A short, short story

The shopping trip

Tasha grabbed three cans of mixed fruit from the stacked warehouse boxes and deposited them in her cart, smiling at her daughter, April. She was as patient as a two year old could be, sucking her thumb and twirling the corner of her ratty blanket.

We need to eat more vegetables. A can of green beans dropped into the basket.

Tahsa smelled like cigarette smoke and filth. She and Dwayne hadn’t showered since the water was turned off in their apartment last week, which had happened following the gas shut-off the week before.

“How about these?’ Dwayne held up two 99 cent pizzas. “They’re the cheapest ones they have.”

Tasha nodded and he tossed them in the basket. She rolled the cart and the wheels made a rhythmic eep, eep, eep.

When did I get this old? I’m only twenty. But she felt like forty. Bending over, she picked up April’s soiled blanket and put it in her pudgy, grimy hand. She touched her face before grabbing a loaf of bread.

“Mommy, my head itches.”

She didn’t know when things would get better. Dwayne had been out of work for three months and had refused to go on state aid. They hadn’t bought groceries in weeks.

Tasha pushed the cart to the checkout and unloaded the cereal, milk and bottled water onto the belt. April watched her blanket drift to the floor and the woman behind them picked it up and handed it to her. Tasha gave a weak smile to thank her.

Dwayne tried to keep a mental tally of the bill, but the cashier swiped the items faster than he could count.

“We only have sixty dollars,” Dwayne leaned in to the clerk. “Can you tell me what the total is?”

“It’s 52.31,” she said and looked at him for direction. He turned to Tasha, his eyes questioning.

The three of them looked at the belt where several items lay. The groceries gave no advice on what to do.

“Let’s take off the water.” That’s another five dollars, she thought as she lugged the heavy tray from the belt.

“But we need the water.”

“We need all of it,” she said through her teeth.

The woman behind them spoke, almost inaudible. “Excuse me, may I pay for that?”

They all stared at her. “Whatever is more than what they have, I’ll pay.”

“Thank you,” Tasha said before the woman could change her mind. “I can’t even…” she shook her head and large tears pooled in her dark eyes.

The woman’s smile was as quiet as her voice. “You’re welcome.”

After they checked out, Dwayne went to work packing their boxes. The woman stopped as she passed and Tasha looked up to thank her again.

“It’s a gift –,” she said, “Jesus loves you.” She walked away, carrying her bags.

Tasha continued filling the boxes, her throat tight. She didn’t think Jesus loved her at all.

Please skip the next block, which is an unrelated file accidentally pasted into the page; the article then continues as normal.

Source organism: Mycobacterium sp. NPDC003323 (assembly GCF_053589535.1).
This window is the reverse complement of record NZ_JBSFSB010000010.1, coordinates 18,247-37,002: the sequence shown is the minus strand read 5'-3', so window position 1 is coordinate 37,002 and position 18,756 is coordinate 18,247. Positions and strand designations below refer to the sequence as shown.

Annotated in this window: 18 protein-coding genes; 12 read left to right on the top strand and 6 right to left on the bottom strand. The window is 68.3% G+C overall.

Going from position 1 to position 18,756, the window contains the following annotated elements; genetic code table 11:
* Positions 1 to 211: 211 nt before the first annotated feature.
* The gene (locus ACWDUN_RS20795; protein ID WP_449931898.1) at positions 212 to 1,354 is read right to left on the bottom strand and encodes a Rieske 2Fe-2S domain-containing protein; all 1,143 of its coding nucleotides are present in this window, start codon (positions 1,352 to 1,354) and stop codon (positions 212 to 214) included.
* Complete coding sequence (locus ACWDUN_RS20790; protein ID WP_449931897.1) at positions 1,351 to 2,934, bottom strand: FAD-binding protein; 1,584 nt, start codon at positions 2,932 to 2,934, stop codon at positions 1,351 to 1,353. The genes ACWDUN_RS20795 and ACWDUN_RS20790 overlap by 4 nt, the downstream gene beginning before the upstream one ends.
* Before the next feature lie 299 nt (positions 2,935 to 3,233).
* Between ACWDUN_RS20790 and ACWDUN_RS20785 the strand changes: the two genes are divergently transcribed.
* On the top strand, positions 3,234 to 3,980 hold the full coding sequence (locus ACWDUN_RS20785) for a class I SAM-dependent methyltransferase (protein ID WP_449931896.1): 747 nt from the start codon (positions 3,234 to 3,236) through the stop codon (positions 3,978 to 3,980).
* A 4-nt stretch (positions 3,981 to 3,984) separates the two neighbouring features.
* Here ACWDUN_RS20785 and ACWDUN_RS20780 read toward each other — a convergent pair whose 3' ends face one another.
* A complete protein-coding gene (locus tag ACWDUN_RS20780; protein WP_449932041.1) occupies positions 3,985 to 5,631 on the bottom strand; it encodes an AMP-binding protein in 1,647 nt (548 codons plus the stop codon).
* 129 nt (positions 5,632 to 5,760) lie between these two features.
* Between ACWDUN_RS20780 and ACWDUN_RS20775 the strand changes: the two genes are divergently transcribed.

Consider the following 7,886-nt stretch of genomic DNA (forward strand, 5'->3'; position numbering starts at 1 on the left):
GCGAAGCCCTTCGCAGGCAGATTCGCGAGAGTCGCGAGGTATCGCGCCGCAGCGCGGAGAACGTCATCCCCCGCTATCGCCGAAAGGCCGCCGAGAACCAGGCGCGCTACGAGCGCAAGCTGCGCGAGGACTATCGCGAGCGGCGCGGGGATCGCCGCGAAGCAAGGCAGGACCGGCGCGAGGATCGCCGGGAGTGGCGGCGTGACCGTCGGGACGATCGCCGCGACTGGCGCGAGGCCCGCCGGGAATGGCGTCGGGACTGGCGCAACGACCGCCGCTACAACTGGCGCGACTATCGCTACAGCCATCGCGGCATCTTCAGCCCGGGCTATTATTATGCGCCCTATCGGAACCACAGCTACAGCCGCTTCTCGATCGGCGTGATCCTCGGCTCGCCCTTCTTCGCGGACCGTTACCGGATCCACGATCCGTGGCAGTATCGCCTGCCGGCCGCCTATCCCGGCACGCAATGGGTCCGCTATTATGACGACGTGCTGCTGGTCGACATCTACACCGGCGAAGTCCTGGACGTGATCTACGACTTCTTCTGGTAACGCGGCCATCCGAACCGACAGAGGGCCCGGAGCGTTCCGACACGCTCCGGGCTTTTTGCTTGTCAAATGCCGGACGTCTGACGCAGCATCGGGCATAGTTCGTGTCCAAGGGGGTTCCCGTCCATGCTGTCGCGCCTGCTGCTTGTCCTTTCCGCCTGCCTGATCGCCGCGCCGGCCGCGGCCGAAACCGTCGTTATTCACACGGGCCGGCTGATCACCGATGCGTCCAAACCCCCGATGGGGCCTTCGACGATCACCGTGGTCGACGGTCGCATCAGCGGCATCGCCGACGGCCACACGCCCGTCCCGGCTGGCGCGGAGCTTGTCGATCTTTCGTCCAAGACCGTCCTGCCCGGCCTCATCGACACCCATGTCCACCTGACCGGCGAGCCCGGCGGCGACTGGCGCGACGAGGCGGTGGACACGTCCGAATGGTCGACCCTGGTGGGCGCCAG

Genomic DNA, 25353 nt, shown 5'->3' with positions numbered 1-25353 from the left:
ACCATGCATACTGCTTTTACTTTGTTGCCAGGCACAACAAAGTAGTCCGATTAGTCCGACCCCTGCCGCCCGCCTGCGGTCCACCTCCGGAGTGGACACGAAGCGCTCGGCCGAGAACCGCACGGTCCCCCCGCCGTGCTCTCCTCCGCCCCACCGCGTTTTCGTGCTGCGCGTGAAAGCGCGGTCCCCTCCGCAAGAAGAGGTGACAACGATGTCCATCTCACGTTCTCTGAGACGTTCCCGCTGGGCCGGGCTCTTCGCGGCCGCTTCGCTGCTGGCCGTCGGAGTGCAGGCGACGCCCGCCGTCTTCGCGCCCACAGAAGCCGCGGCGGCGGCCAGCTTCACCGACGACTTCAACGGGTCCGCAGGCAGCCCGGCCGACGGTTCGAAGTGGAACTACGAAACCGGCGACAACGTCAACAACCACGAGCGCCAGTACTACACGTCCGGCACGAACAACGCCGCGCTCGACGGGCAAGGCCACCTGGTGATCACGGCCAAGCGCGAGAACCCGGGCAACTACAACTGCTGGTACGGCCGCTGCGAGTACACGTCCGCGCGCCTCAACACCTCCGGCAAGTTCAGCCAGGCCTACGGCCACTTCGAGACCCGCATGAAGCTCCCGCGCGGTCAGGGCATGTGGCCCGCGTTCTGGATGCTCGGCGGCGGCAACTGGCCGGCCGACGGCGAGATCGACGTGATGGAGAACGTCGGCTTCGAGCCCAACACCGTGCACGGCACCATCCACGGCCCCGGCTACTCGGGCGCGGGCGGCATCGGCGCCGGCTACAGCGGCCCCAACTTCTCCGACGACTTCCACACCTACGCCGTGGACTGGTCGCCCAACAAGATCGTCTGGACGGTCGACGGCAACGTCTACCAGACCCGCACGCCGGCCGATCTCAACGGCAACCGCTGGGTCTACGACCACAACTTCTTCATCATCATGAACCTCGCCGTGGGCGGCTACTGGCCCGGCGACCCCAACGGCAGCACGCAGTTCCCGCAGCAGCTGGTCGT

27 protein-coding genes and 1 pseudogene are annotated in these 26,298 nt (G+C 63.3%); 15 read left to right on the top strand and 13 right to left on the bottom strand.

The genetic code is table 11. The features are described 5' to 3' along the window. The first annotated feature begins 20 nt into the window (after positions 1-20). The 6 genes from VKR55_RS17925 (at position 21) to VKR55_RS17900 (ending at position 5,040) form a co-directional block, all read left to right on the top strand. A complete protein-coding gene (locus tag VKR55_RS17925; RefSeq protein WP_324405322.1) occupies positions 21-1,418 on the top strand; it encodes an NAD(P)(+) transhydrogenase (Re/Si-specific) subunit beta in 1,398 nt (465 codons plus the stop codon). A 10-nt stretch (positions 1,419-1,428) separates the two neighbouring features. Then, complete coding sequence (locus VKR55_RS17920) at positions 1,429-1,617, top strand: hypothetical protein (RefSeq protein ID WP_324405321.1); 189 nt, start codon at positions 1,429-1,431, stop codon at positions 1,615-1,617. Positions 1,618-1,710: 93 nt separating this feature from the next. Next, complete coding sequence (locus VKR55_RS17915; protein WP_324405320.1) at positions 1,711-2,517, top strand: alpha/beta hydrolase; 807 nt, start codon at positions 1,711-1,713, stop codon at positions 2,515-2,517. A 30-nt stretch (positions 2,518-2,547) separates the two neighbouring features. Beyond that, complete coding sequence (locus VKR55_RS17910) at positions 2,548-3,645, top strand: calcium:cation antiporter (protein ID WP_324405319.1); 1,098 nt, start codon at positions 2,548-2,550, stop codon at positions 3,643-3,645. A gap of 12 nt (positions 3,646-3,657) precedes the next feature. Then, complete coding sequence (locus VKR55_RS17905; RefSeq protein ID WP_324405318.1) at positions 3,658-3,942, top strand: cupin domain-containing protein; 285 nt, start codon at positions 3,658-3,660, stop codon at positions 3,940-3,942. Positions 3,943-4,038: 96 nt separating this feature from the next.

The doors slid open and they entered the spring air, warm and fresh. She thanked God with no words as they walked to the car. She was unable to stop thinking about the kindness of the woman. Perhaps there was someone up there who did care about her.

At least – there must be someone who won’t let us go hungry this week.


10 Comments (+add yours?)

  1. Jim
    Mar 24, 2010 @ 00:39:02

    You accomplish a lot in a very short time here, I really enjoyed it. Also, the description of the family is dead-on and the way you handled the intervention by the stranger was very telling of an experienced writer. What could have been hackneyed was surprisingly heartfelt. Thank you for sharing!


    • kathanink
      Mar 24, 2010 @ 14:33:59

      Thanks for reading my story and for commenting – I am touched that this story moved you and that I was able to express it in a way that was “hackneyed.” What an encouragment to me!


  2. Natasha
    Mar 23, 2010 @ 19:46:35

    This is beautiful, and so heartfelt. And a good reminder of the importance of reaching out a hand when you are able and being grateful for being able to do so.


  3. dayner
    Mar 23, 2010 @ 11:43:18

    Wow, beautiful story. I think at some point we have all been on both sides of this scenario. I know I have–and can relate to both.
    I agree with DS, it’s sometimes hard to put yourself out there and still have people accept you. You are an inspiration.
    Thank you for that! 🙂


    • kathanink
      Mar 24, 2010 @ 14:32:15

      Dayner, thanks for sharing that you understand both sides of this story. I was inspired by something at the grocery store the other day that deeply moved me. Thanks for encouraging me! 😉


  4. darksculptures
    Mar 23, 2010 @ 08:35:24

    Kathan this is beautiful and emotionally powerful. Stand up and take a bow.

    I’m so happy to see you standing beside your beliefs and not sacrificing them for fear of losing readership. When you write with this kind of honesty and awareness of your beliefs all you can hope is for people to accept that you are who you are. Bravo! You are inspiring.


  5. Anonymous
    Mar 23, 2010 @ 07:31:39

    Beautiful story lis. Great way to start my day. How can i be Jesus to someone today?


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